Fair share Scheduling: Fair share schedulerconsiders the execution history of a related groupof processes, along with the individual executionhistory of each process in making schedulingdecision. The user community is divided into afair- share groups. Each group is allocated afraction of CPU time. Scheduling is done on thebasis of priority of the process, its recentprocessor usage and the recent processor usagesof the group to which the process belongs. Eachprocess is assigned a base priority. The priorityof a process drops as the process uses theprocessor and as the group to which processbelongs uses the processor.[3]
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(IJCSIS) International Journal of Computer Science and Information Security,Vol. 9, No. 3, 2011
(ix)
 
Guaranteed scheduling:-In this a ratio of actual CPUtime a process had and its entitled CPU time iscalculated. The process with this lowest ratio isscheduled[2](x)
 
Lottery Scheduling:-The basic idea is to giveprocesses lottery tickets for CPU time. Whenevera scheduling decision has to be made , a lotteryticket is chosen at random and the processholding the ticket gets the CPU.[2](xi)
 
HRRN: - In this response ration is calculated for eachprocess. The process with the highest ratio isscheduled for execution. [3]In all the above scheduling algorithm the parameters used arecrisp. However, in many circumstances these parameters arevague. [9] To exploit this vagueness we have used fuzzy logicin our proposed scheduling algorithm. We have also donesimulation for comparing the performance of basic HRRNscheduling algorithm and Fuzzy HRRN scheduling algorithm.
2. FUZZY INFERENCE SYSTEMS AND FUZZYLOGIC
A fuzzy inference system (FIS) tries to derive answers from aknowledgebase by using a fuzzy inference engine. Theinference engine which is considered to be the brain of theexpert systems provides the methodologies for reasoningaround the information in the knowledgebase and formulatingthe results. Fuzzy logic is an extension of Boolean logicdealing with the concept of partial truth that denotes the extentto which a proposition is true. Whereas classical logic holdsthat everything can be expressed in binary terms (0 or 1, black or white, yes or no), fuzzy logic replaces Boolean truth valueswith the degree of truth. Degree of truth is often employed tocapture the imprecise modes of reasoning that play anessential role in the human ability to make decisions in anenvironment of uncertainty and imprecision. The membershipfunction of a fuzzy set corresponds to the indicator function of the classical sets. It can be expressed in the form of a curvethat defines how each point in the input space is mapped to amembership value or a degree of truth between 0 and 1. Themost common shape of a membership function is triangular,although trapezoidal and bell curves are also used. The inputspace is sometimes referred to as the universe of discourse [4].Fuzzy Inference Systems are conceptually very simple. AnFIS consists of an input stage, a processing stage, and anoutput stage. The input stage maps the inputs, such asdeadline, execution time, and so on, to the appropriatemembership functions and truth values. The processing stageinvokes each appropriate rule and generates a result for each.It then combines the results of the rules. Finally, the outputstage converts the combined result back into a specific outputvalue [4]. As discussed earlier, the processing stage, which iscalled the inference engine, is based on a collection of logicrules in the form of IF-THEN statements, where the IF part iscalled the "antecedent" and the THEN part is called the"consequent". Typical fuzzy inference subsystems havedozens of rules. These rules are stored in a knowledgebase. Anexample of fuzzy IF-THEN rules is: IF Remaining Time isextremely short then priority is very high, in which RemainingTime and priority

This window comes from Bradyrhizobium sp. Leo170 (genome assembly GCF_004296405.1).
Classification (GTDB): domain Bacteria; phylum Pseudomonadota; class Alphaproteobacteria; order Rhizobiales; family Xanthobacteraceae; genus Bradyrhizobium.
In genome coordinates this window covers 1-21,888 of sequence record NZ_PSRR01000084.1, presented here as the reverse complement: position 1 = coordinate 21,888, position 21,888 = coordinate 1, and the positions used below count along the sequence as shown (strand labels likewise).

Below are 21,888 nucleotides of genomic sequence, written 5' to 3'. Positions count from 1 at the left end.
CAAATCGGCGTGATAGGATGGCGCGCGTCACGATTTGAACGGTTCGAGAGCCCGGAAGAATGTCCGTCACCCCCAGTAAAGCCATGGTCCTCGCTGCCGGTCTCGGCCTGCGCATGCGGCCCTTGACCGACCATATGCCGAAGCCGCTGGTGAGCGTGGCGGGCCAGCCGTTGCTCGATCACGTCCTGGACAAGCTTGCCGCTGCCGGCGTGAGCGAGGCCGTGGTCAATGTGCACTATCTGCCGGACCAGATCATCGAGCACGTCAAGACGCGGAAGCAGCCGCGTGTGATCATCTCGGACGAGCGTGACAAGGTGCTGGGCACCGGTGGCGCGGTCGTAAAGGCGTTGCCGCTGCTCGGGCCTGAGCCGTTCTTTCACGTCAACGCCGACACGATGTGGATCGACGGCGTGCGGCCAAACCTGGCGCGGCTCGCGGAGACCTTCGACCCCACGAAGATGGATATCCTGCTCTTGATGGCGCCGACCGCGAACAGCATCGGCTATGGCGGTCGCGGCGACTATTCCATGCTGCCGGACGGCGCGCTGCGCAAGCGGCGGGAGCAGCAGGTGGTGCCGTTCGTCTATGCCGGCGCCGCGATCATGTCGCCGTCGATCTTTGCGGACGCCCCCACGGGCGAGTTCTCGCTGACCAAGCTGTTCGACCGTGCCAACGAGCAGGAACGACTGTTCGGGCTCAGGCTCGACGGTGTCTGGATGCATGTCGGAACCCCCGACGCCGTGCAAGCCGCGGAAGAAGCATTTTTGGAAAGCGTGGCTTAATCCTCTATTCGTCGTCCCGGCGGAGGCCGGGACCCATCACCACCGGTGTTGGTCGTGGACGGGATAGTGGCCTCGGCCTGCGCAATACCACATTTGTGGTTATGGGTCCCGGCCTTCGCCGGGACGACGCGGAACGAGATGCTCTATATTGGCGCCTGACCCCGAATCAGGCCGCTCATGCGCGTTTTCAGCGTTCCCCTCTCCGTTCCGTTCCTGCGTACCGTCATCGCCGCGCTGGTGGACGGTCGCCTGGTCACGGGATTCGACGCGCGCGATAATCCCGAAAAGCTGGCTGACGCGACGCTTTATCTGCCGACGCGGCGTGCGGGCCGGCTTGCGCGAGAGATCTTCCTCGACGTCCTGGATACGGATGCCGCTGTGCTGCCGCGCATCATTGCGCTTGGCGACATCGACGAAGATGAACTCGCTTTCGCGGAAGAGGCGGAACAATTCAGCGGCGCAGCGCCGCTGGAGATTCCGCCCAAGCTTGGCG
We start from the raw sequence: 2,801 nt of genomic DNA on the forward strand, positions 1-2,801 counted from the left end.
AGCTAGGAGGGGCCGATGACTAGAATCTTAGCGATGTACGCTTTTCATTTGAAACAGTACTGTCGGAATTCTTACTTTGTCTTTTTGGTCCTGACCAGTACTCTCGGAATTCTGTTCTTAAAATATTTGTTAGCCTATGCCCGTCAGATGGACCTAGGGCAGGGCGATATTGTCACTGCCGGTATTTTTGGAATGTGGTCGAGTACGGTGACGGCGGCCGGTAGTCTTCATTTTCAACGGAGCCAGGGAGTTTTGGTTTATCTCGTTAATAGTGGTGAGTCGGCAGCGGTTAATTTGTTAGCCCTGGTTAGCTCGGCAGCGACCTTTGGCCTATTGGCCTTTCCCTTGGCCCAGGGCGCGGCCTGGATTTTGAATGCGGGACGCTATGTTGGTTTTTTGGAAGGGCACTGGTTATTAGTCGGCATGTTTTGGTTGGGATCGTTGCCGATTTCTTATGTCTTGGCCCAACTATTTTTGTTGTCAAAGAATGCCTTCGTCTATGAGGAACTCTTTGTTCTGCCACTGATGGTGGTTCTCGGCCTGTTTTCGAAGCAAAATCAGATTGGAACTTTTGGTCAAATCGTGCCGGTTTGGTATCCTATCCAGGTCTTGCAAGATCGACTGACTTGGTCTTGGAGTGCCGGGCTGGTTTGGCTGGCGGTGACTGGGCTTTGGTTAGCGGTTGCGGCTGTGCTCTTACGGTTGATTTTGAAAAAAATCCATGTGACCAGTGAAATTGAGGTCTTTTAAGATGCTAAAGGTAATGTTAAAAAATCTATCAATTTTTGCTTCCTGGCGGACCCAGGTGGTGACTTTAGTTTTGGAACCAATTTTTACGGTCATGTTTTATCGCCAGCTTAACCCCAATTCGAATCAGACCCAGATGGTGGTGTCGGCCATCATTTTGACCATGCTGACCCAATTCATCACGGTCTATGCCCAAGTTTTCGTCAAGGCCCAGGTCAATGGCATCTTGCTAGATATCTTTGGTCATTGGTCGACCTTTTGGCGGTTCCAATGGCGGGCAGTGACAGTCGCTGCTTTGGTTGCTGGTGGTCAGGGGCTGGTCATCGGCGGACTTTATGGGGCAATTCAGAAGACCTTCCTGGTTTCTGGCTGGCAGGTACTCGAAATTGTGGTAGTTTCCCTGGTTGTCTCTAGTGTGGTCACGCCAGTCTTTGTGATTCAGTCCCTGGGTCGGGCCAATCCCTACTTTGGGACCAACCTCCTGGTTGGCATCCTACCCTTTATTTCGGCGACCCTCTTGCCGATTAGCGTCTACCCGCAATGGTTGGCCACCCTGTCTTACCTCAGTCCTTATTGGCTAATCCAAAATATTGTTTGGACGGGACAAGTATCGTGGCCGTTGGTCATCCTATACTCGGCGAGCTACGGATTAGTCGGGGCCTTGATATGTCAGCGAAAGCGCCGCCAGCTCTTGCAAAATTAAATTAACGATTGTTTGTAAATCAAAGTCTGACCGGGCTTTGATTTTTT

are linguistics variables and extremely short
 
and very high